17 March 2018 (-> En français)
Graphic Ephemeris for Forecasts 1960-2060
"Astrid Fallon's Graphic Ephemeris for Forecasts (1920-2040) has been updated, revised and re-released. My 1998 edition is having its nodal return. It is so well loved, well worn and well used that I am looking forward to receiving the new edition (1960-2060). The layout of a year on a page makes it perfect for transit work. its attention to detail and focus on the cyclesand planetary pairs is outstanding. If you appreciate the profundity and syncronicity of planetary cycles, this ephemeris is made for you.I highly recommend this ephemeris as one that permanently sits on the corner of your desk."
Brian Clark, Astro Synthesis Newsletter, 12/2016 (Australia)
"This is one of the few books that remain on my desk all the time. Wonderful information for us tech freaks who want to be able to follow a planet year after year to get a pattern. It's an invaluable work tool.” So wrote the late Lois M. Rodden of an earlier edition of Astrid Fallon’s remarkable Graphic Ephemeris. I’m confident that she would have repeated this recommendation for Fallon’s latest bilingual (English/French) edition.
Unlike any other ephemeris I know of, Fallon’s offers what astrologer Brian Clark describes as a “visual outlay” of annual planetary transits. These can be assessed at a glance of the pictorial horoscope for each year – with Aries to the right or on what we’d call the Descendant point in an ordinary chart, creating “the universal zodiac” as Fallon puts it. Zig-zag lines next to glyphs on the outer edge of the charts bring to life the movement of each outer planet, including Chiron – and ‘zig-zag’ because of retrogrades. Mercury, Venus and Mars are only shown by their retrograde positions at the centre of charts, with large black dots along the degrees to indicate successive lunations. The motions of the Mean Moon Node and Mean Black Moon are also shown.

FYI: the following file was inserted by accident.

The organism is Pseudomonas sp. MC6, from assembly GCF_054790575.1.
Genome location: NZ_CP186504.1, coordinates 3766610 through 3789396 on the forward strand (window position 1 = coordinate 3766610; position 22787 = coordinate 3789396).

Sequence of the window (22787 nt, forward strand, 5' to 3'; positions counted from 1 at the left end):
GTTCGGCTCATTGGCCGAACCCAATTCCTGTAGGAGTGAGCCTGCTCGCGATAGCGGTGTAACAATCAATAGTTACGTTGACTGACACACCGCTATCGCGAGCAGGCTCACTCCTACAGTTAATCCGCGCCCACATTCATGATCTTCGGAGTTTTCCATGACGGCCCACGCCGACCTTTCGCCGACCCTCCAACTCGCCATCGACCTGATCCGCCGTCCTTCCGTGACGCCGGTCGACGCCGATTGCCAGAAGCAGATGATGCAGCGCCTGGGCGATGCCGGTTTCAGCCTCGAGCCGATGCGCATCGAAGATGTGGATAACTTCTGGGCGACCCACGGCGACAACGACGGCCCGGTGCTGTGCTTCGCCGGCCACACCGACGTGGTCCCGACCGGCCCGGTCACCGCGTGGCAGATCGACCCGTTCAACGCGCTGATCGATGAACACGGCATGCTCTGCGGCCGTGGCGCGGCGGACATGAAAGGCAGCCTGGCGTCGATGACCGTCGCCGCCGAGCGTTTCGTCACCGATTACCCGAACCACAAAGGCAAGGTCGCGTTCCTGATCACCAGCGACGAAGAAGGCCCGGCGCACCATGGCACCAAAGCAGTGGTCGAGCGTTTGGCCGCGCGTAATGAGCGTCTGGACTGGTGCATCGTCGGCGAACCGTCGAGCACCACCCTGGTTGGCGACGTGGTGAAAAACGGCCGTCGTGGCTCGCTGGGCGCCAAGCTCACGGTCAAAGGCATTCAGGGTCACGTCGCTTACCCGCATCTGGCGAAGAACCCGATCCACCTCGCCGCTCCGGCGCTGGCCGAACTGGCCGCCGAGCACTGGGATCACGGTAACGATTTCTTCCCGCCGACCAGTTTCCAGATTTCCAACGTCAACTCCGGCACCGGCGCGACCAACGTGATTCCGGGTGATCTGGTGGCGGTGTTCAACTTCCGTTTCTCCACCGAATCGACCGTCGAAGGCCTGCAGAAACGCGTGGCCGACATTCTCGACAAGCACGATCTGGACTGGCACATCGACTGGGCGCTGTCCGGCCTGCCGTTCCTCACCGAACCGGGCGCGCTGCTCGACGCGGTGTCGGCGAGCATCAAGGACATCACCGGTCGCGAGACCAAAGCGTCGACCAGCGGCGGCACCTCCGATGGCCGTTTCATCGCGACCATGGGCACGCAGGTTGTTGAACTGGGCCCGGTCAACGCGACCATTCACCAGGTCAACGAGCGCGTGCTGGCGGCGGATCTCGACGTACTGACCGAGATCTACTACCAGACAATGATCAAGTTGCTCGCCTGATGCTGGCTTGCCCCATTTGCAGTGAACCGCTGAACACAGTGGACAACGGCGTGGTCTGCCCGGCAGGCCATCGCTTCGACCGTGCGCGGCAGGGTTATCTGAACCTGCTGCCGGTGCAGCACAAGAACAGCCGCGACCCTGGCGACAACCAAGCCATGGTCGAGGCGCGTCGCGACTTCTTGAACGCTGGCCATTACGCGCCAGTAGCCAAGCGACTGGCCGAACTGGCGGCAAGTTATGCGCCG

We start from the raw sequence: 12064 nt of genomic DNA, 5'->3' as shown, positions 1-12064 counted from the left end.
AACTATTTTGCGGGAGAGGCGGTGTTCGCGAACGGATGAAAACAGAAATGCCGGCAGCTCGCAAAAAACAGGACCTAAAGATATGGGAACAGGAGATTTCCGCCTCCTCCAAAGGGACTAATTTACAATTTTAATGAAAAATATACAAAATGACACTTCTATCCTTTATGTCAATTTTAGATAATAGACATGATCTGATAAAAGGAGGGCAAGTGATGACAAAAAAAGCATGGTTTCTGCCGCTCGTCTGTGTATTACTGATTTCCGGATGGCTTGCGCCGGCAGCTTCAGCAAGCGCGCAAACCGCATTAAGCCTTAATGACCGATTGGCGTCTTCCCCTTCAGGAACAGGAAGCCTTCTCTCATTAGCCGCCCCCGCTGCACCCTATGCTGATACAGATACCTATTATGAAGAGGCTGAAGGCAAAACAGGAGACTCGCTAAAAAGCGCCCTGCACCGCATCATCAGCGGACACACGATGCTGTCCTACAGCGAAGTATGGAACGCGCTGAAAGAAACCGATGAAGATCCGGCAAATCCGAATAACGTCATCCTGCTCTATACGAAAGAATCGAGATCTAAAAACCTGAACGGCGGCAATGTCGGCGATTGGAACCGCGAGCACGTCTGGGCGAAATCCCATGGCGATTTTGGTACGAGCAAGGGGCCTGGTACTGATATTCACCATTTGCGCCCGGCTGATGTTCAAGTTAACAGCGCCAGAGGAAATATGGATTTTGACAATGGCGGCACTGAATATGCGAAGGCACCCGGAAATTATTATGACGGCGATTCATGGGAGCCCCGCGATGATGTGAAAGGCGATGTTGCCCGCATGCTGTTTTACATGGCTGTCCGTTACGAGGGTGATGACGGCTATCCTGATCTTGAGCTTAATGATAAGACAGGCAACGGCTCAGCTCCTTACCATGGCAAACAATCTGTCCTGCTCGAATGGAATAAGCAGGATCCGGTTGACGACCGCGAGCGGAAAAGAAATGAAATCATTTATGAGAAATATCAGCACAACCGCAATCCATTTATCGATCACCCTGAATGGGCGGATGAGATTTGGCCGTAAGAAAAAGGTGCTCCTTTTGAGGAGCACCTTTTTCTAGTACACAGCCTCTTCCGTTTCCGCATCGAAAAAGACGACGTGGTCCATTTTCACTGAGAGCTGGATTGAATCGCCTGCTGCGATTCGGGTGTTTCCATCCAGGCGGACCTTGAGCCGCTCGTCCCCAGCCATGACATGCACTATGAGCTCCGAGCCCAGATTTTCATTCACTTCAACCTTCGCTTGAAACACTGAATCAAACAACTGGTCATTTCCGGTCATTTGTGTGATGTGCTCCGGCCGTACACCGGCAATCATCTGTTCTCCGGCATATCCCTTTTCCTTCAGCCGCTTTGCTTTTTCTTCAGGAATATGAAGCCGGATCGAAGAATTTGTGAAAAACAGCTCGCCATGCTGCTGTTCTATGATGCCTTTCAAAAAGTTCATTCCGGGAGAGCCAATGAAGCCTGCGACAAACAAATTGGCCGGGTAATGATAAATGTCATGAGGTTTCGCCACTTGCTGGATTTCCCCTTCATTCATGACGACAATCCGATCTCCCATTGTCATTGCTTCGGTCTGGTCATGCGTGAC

Other detail includes major and minor aspects, declinations (for Eris and Sedna, too), eclipses, the Moon cross and a separate graph showing planetary positions at the start of each month through the relevant year, and many other features. In addition to the graphic ephemeris there are supplementary chapters on the Occultation Series (when the Moon occults or moves in front of a slow-moving planet, strengthening the latter) from 1940 to 2060; planetary cycles; an equivalence table between ecliptic longitudes and declination; and much, much more for ‘data freak’ astrologers.
In an age of computer astrology, some may wonder as to the point of such a book. After all, there’s plenty of astro software on the market. But in my view, for an instant planetary summary of each year or for a ready reference when researching the cosmic background or patterns to a past mundane or personal life event, I can’t think of a quicker way than to pick up this book. No more waiting for your pc as it slows down to download another fifty Windows updates! Hard copy books still have the advantage of speed of access to distilled information if you know what you’re looking for.
Astrid Fallon is to be congratulated on producing such a book – which is well worth the price."
Victor Olliver - The Astrological Journal - 3/2017 (UK)
Rainbow Ephemeris from 2003 till 2018 (annual)"Clear, colorful, and crammed with useful stuff including circular longitudes, lunation charts, declination, and daily ephemeris."
Donna Van Toen, NCGR memberletter - Februray-March 2005. (Usa)
"Don't miss out on a fabulous resource! Data is analyzed & visualized in multiplicity: declination & longitude graphs & tables, aspect tables, astro*carot*graphy, eclipses, new moons, full moons, cazimi, occultations, tight conjunctions, heliocentric info, and so much more... it just gets better and better every year!"
Leigh Westin, NCGR Declination Sig - The Other Dimension - Vol. 9 n°4 - Winter 2004. (Usa)